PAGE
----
Not every fundamentalist is a right-winger. Crackpot utopianism and black-and-white thinking infect all social, political and religious movements. Indeed, it often appears that abandoning common sense for dogma is one of the main concomitants of a certain kind of liberal arts education.
Consider a recent bitter controversy involving Slate’s Emily Yoffe and an angry swarm of self-described feminist detractors. As “Dear Prudence,” Yoffe writes an online advice column for that magazine and the Washington Post. You know, “I had a one-night stand with my fiance’s brother,” or “my ex-wife is stalking me on Facebook.” That kind of thing.
I’m a big fan and a friendly acquaintance. We had dinner in Washington some years back along with a mutual friend who was in town on a book tour. We’ve exchanged emails now and then, mostly about her column. Unpretentious, nondogmatic, skeptical and compassionate, Emily’s what my wife calls “real people,” her highest encomium.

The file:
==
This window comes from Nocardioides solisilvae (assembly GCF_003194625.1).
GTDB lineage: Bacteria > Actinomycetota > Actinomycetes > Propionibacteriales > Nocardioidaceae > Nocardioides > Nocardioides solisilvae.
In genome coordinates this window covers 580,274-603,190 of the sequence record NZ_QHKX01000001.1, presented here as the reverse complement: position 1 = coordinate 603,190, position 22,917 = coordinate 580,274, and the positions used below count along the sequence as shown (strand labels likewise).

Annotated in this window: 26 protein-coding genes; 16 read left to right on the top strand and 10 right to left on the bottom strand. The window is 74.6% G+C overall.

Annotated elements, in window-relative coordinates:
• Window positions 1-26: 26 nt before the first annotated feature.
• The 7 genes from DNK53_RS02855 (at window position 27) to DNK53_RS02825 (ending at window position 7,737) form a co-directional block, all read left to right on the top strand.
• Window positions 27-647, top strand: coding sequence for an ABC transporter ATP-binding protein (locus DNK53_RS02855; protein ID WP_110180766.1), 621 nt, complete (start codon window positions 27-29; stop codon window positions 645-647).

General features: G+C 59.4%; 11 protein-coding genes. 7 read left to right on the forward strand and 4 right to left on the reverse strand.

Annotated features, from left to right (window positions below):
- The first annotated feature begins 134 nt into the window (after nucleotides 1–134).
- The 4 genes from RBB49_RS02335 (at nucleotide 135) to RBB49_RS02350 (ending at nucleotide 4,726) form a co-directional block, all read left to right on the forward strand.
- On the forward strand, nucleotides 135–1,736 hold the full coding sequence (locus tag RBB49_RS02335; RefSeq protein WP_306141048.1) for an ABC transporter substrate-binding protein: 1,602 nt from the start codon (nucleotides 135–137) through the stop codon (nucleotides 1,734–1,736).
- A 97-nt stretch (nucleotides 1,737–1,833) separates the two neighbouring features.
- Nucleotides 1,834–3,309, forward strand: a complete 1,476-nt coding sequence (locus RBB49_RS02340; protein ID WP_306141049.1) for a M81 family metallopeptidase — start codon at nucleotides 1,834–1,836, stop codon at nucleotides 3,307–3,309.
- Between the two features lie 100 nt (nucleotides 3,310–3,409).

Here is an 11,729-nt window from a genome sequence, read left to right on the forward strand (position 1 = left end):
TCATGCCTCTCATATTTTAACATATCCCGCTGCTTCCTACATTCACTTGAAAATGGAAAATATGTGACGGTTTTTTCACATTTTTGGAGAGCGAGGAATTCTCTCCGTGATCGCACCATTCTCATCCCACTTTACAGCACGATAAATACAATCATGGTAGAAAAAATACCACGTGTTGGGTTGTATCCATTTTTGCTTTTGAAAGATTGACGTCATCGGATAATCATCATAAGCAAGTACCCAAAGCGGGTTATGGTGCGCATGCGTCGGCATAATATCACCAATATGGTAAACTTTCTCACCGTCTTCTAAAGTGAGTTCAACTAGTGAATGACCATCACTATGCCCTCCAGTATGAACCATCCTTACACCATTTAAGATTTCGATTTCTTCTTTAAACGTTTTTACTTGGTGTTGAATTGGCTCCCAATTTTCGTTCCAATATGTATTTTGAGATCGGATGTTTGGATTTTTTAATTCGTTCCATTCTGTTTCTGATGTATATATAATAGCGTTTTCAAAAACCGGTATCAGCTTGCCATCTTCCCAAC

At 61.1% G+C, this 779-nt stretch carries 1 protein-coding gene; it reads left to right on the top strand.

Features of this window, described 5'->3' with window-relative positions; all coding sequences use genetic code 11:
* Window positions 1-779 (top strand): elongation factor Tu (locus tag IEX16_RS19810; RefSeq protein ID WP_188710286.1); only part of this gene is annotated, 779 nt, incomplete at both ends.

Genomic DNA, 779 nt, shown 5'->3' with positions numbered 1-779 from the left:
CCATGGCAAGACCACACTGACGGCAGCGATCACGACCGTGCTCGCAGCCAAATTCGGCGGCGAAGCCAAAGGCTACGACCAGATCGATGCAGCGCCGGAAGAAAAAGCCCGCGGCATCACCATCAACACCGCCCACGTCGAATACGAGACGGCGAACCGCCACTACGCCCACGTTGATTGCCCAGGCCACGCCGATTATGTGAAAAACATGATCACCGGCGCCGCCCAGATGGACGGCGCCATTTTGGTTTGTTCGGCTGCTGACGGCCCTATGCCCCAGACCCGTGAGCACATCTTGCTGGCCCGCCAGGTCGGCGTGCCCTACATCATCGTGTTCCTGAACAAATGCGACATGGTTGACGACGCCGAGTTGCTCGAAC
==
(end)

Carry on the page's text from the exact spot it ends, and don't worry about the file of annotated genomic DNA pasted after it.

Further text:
It’s not necessary to agree with Dear Prudence every time to see her column as a useful antidote to a Washington disease I call “hardening of the categories.” When you read about the astonishing messes people make of their intimate lives, the wonder’s not that the world’s chaotic, but that it’s as safe and orderly as it is.
So anyway, writing under her own byline, Yoffe took note of a number of high-profile sexual abuse and rape cases in the news — the U.S. Naval Academy; Steubenville, Ohio; and Maryville, Mo. — and noticed something elementary: “A common denominator in these cases is alcohol, often copious amounts, enough to render the young woman incapacitated.”
Friends warned her against saying so. “Talking about things women can do to protect themselves from rape is the third rail, they said.”